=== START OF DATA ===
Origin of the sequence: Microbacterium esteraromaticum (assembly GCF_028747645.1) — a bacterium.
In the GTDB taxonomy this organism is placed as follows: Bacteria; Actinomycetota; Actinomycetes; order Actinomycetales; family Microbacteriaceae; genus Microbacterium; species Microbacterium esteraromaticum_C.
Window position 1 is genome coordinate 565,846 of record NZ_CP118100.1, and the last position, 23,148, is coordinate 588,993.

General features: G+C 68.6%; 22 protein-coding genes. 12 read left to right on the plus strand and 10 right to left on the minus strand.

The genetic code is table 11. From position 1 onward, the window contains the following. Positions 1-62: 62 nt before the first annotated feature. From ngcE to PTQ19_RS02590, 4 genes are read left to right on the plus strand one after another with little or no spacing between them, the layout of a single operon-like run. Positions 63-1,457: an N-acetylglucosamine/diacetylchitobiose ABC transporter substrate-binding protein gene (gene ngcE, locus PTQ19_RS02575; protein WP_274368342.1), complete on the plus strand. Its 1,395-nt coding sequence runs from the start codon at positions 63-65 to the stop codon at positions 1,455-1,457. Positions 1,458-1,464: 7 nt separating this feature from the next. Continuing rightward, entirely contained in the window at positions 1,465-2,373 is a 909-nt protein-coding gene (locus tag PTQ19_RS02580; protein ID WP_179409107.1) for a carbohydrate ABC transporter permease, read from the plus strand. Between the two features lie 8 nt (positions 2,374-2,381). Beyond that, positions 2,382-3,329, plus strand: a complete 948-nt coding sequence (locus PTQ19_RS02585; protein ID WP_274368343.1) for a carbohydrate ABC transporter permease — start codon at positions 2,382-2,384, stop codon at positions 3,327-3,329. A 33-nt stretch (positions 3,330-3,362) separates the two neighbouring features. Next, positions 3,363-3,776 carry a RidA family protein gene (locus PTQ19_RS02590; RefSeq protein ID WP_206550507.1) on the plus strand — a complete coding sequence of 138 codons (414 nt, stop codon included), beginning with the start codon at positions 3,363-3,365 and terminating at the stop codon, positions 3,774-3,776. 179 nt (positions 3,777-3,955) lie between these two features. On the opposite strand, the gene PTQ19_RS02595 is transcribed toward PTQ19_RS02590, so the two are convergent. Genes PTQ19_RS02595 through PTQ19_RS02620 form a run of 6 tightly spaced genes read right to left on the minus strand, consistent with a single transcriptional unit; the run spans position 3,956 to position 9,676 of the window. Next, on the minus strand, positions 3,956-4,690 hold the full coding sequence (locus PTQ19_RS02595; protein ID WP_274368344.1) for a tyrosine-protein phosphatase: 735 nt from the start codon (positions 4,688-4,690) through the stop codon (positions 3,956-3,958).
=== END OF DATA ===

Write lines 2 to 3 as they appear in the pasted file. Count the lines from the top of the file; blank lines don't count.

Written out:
In the GTDB taxonomy this organism is placed as follows: Bacteria; Actinomycetota; Actinomycetes; order Actinomycetales; family Microbacteriaceae; genus Microbacterium; species Microbacterium esteraromaticum_C.
Window position 1 is genome coordinate 565,846 of record NZ_CP118100.1, and the last position, 23,148, is coordinate 588,993.